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House of Fraser CEO: there was ‘no alternative to CVA’

House of Fraser chief executive Alex Williamson said making the “brutal and grim” decision to launch a company voluntary arrangement (CVA) was the only way the struggling retailer could fight for survival.

Following the announcement that HoF intends to shutter 31 of its UK stores, putting 6,000 jobs at risk, Williamson said there was no other option for the business.

“Without this restructuring House of Fraser would not be viable going forward. The scale and brutality of the decision was not something I or the senior team took lightly. It is really grim.

“Closing stores and the impact on employees and brand partners is challenging, emotional and regrettable. It is not a situation we wanted to imagine but there was no alternative.”

Williamson said the legacy property portfolio and leases rendered the business “unsustainable” and the “robust” store closure plan would ensure its future: “I know we are creating disruption but it is necessary to create the agility to be outstanding in the future. It is difficult to manage but it is our responsibility to be brave and robust. We have to do everything we can to be profitable and sustainable.”

He added: “We are applying the CVA exactly as intended. We can’t be confident the vote will go our way but we would be very disappointed if our stakeholders didn’t see the chance to take the business forward.”

Of the 6,000 potential job losses, 4,000 are concession partners.

Several suppliers told Drapers they were concerned about the knock-on effect of the CVA on their businesses.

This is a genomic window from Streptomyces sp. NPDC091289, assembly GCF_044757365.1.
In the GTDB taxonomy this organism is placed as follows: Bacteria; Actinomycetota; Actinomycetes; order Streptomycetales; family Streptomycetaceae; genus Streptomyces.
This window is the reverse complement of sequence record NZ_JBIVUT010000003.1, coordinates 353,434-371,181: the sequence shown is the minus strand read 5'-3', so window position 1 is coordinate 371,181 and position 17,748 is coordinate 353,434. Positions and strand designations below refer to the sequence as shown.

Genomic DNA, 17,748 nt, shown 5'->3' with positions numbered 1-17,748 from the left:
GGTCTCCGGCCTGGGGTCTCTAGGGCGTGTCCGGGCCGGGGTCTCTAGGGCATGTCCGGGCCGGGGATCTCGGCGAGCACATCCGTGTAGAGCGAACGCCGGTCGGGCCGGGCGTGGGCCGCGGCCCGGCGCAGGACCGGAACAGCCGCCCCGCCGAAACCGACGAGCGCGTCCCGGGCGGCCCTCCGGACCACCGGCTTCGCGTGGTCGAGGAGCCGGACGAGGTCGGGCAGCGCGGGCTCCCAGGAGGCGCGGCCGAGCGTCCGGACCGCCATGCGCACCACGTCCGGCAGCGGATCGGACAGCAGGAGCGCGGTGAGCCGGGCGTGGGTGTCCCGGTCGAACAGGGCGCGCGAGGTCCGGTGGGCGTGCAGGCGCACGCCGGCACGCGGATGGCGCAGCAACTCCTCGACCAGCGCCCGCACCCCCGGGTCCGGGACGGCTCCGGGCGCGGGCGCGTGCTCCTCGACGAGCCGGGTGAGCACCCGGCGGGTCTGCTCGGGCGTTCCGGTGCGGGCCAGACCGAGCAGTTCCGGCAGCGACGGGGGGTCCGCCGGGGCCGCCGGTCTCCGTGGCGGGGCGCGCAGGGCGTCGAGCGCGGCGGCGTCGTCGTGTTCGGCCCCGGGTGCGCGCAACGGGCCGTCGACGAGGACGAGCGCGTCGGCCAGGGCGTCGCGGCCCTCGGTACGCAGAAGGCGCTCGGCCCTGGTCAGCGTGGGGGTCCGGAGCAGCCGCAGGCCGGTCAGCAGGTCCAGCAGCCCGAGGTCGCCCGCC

Williamson said he was confident of their continued support: “We have spent a huge amount of time taking to our brand and concession partners, and at least we can give them clarity now. We are comforted by their ongoing belief in House of Fraser as a brand. Our focus needs to be on building a house of premium brands, and we are confident of the support of key brand partners going forward.”


Readers' comments (2)

  • What a sad day for the high street. One suspects this is the beginning not the end.
    Who will really own this ailing group. Ashley, Day, Hilco?
    If poor Mr Williamson thought that the Pantomine at the Palladium was effective communication with his partners then he is as deluded as his Teflon Chairman.

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  • Williamson still hasn't apologised for the years and years of mismanagement of the company and does not take any personal or collective responsibility for the rotting corpse that is House of Fraser.

    Their handling of this to their suppliers is a disgrace and the lead up to this has been one or denial and deceit.

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